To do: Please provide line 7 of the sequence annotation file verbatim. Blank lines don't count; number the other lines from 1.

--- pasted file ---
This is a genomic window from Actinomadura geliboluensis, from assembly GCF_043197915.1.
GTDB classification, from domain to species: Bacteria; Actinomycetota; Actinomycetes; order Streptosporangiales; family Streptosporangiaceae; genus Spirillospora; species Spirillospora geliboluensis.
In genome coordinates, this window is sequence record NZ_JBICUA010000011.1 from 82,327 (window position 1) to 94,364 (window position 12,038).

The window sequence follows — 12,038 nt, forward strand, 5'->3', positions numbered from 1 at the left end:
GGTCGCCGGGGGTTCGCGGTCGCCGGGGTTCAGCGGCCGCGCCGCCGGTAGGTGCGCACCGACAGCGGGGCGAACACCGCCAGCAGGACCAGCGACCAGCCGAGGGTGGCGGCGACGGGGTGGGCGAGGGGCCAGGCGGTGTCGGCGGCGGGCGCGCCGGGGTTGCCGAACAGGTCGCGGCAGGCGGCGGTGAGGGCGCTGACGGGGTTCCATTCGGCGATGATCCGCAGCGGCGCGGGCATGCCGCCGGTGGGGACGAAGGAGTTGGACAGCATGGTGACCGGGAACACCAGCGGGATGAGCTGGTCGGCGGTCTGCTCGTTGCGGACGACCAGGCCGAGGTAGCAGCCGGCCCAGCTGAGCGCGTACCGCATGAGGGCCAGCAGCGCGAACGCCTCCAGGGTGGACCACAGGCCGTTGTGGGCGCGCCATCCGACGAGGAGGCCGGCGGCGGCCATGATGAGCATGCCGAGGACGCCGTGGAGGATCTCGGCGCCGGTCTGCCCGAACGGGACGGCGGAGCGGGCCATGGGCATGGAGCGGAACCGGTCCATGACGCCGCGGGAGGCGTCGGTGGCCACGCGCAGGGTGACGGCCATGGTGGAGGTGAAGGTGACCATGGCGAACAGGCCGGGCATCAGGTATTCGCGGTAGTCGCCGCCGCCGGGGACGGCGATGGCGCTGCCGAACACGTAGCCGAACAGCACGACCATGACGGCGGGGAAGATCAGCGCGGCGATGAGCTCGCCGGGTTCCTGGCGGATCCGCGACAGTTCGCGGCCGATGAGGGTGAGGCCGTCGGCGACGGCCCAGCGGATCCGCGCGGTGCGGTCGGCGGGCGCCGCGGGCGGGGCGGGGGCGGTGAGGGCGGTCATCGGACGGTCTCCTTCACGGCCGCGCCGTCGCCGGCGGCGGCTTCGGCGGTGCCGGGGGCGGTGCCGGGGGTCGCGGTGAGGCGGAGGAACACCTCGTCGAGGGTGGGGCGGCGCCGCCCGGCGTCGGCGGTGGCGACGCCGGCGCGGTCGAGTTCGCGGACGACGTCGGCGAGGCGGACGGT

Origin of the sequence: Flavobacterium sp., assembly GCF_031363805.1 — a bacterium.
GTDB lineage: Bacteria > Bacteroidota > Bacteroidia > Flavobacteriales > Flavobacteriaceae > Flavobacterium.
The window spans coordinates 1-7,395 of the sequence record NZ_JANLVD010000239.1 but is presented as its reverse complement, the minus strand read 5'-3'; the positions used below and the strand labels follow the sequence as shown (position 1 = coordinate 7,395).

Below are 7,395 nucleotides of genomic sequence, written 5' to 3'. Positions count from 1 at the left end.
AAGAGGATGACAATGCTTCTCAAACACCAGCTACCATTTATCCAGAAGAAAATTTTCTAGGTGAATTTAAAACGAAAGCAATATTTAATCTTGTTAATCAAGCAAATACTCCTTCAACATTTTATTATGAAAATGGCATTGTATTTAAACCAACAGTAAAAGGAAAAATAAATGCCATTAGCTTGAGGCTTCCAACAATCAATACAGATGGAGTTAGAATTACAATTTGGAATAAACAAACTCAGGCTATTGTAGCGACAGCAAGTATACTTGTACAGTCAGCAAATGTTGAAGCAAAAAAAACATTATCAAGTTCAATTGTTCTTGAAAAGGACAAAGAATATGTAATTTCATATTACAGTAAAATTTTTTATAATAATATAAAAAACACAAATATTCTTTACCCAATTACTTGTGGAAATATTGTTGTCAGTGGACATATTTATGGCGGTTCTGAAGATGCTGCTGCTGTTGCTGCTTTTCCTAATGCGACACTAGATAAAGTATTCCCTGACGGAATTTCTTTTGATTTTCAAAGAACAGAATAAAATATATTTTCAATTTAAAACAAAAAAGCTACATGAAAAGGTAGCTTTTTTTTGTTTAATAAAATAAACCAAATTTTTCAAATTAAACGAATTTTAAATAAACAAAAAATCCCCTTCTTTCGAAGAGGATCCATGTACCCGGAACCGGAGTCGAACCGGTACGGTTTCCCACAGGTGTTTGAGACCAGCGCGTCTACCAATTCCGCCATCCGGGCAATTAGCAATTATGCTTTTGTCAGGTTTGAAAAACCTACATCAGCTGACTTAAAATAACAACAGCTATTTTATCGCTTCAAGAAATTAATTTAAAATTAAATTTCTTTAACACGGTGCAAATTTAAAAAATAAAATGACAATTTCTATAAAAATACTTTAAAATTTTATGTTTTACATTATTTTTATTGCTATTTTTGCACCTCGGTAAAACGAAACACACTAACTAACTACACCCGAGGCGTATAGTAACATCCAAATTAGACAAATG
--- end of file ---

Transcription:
GTDB lineage: Bacteria > Bacteroidota > Bacteroidia > Flavobacteriales > Flavobacteriaceae > Flavobacterium.